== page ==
As Linda Moore's son, David Moore was a covered person in the Health and Welfare Plan for Employees and Dependents of Chicago Roll Company ("the Plan"). The Plan is covered by ERISA., 29 U.S.C. § 1001, et seq. In connection with the injuries David suffered from the accident, the Plan paid medical benefits on behalf of David in the amount of $71,464.31. This money was paid prior to January 1, 1999. At the time of this payment, the Plan included a provision entitled, "Provision for Subrogation and Right of Recovery." Defendants have contended that the plan in effect at the time of the payment did not include a subrogation provision. In statement 5 of Plaintiffs "Separate Statement of Undisputed Material Facts," Plaintiff stated that the Plan included the provisions referenced here. Defendant has not denied this statement. The relevant provisions are as follows:

An Other Party may be liable or legally responsible to pay expenses, compensation and/or damages in relation to an illness, a sickness, or a bodily injury incurred by you or one of your covered Dependents (a "covered person")

An Other Party is defined to include, but is not limited to, any of the following:

• the party or parties who caused the illness, sickness or bodily injury;

• the insurer or other indemnifier of the party or parties who caused the illness, sickness, or bodily injury.

Benefits may also be payable under this Plan in relation to the illness, sickness or bodily injury. When this happens, Great-West may, at its option:

• subrogate, that is, take over the covered person's right to receive payments from the Other party. The covered person or his or her legal representative will transfer to Great-West any rights he or she may have to take legal action arising from the illness, sickness or bodily injury to recover any sums paid under the Plan on behalf of the covered person.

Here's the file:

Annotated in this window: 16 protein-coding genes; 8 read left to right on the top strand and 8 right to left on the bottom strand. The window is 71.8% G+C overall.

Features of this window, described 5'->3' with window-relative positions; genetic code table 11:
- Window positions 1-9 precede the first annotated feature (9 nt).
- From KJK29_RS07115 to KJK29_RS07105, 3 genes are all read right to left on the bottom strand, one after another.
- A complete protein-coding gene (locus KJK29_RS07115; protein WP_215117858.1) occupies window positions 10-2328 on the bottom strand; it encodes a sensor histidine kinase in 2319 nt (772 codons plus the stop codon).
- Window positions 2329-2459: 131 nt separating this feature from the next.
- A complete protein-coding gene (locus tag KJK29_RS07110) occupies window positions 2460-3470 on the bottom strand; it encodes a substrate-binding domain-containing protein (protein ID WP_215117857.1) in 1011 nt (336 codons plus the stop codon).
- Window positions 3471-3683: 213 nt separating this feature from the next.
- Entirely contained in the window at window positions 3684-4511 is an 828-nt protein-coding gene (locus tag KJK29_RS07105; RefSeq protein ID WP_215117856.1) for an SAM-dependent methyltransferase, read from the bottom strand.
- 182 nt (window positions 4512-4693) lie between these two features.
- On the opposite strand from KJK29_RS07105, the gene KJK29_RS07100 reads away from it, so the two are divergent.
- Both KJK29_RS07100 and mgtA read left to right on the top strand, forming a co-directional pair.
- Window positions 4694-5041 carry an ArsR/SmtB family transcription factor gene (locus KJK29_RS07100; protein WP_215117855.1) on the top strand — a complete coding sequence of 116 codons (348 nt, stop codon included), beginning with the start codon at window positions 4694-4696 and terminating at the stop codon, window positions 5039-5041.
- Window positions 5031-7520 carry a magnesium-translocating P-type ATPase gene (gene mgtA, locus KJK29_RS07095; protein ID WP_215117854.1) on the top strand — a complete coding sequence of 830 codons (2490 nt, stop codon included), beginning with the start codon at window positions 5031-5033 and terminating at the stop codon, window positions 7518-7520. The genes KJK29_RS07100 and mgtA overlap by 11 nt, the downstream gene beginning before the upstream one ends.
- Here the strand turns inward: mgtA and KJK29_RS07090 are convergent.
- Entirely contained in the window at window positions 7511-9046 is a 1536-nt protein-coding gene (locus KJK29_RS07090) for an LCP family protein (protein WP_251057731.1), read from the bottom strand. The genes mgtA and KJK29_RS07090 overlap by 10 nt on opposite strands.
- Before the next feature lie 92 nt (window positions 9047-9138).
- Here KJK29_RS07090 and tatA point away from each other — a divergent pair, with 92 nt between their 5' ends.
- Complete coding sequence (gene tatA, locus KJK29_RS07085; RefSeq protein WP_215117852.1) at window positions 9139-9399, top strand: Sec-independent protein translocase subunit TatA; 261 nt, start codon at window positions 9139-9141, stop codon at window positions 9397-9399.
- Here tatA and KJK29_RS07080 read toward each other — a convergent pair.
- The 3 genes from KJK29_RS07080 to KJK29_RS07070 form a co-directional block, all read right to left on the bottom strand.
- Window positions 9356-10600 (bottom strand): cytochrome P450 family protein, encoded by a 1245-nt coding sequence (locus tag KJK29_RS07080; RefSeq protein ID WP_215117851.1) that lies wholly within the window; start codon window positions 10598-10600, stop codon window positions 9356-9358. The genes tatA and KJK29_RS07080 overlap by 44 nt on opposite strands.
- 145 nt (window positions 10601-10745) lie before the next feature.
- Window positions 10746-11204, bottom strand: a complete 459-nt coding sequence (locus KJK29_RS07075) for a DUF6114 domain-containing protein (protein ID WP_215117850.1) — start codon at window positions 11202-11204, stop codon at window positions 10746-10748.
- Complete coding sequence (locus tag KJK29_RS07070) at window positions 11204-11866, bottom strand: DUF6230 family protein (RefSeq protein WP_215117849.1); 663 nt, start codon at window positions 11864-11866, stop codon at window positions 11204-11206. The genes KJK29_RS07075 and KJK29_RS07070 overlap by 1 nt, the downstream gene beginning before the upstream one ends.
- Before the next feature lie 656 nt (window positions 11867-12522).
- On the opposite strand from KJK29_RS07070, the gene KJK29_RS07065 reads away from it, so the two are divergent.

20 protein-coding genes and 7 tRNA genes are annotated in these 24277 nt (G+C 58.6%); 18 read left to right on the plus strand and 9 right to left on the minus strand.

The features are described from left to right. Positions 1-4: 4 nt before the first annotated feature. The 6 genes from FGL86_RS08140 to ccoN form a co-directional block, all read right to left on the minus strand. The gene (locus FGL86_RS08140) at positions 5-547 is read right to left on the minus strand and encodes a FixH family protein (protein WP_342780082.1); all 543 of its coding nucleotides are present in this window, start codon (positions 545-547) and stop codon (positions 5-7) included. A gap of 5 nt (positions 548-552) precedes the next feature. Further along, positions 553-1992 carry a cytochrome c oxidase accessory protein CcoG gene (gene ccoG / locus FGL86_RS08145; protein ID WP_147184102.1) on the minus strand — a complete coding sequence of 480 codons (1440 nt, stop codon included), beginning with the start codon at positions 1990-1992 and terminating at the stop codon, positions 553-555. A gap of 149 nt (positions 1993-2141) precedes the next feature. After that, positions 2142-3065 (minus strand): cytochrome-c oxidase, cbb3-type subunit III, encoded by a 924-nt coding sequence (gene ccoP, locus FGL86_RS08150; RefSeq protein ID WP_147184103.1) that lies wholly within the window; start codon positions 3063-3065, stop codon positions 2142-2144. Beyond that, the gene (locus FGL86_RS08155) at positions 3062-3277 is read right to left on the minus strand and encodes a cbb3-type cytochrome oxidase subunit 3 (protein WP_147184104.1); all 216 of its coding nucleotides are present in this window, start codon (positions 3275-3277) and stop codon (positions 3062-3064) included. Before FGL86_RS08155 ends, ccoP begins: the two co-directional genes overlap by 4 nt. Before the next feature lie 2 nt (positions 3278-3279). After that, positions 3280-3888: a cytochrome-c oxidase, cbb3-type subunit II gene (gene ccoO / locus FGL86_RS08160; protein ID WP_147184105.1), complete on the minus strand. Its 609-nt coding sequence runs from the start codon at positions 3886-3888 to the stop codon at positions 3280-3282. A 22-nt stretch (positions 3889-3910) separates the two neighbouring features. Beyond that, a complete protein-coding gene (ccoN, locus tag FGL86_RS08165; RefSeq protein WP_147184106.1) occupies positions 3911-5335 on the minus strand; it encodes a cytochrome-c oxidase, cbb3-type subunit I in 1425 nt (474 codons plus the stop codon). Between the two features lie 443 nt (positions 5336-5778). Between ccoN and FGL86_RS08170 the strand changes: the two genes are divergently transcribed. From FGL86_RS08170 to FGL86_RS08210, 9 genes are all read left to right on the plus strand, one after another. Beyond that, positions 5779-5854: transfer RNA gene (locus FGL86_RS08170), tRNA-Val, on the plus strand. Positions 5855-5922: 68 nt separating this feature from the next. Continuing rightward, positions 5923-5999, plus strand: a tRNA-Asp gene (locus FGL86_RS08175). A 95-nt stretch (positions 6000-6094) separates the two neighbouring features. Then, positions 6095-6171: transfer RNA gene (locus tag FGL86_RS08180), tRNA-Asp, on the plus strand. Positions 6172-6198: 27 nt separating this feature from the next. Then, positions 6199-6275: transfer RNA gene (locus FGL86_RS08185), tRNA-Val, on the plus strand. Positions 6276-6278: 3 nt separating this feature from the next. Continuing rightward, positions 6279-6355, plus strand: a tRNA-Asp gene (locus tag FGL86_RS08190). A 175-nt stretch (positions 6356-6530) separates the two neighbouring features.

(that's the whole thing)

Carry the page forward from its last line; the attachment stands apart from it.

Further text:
• recover from the covered person or his or her legal representative any benefits paid under the Plan from any payment the covered person is entitled to receive from the Other Party.

Great-West will have a first lien upon any recovery, whether by settlement, judgment, mediation or arbitration, that the covered person receives or is entitled to receive from any of the sources listed above. This lien will not exceed:

• the amount of benefits paid by Great-West for the illness, sickness or bodily injury plus the amount of all future benefits which may become payable under the Plan which result from the illness, sickness or bodily injury.

Great-West's first lien rights will not be reduced due to the covered person's own negligence; or due to the covered person not being made whole; or due to attorney's fees and costs.

Plaintiffs seek reimbursement of the medical expenses paid to Defendants from the proceeds of the settlement with the driver of the car.

DISCUSSION

Plaintiffs argue that summary judgment should be granted because they are entitled to reimbursement for the monies paid out under the Plan for David Moore's injuries pursuant to the Plan's subrogation provision. Defendants respond by arguing: (1) that "Plaintiff has no right to subrogation by contract or statute," (Def. Res. 4-5); (2) that any recovery by Plaintiffs should be reduced under the Common Fund Doctrine; and (3)that Illinois law precludes a party from having a right of subrogation against a child for medical benefits received. The Court considers Defendants' arguments in the order they were raised.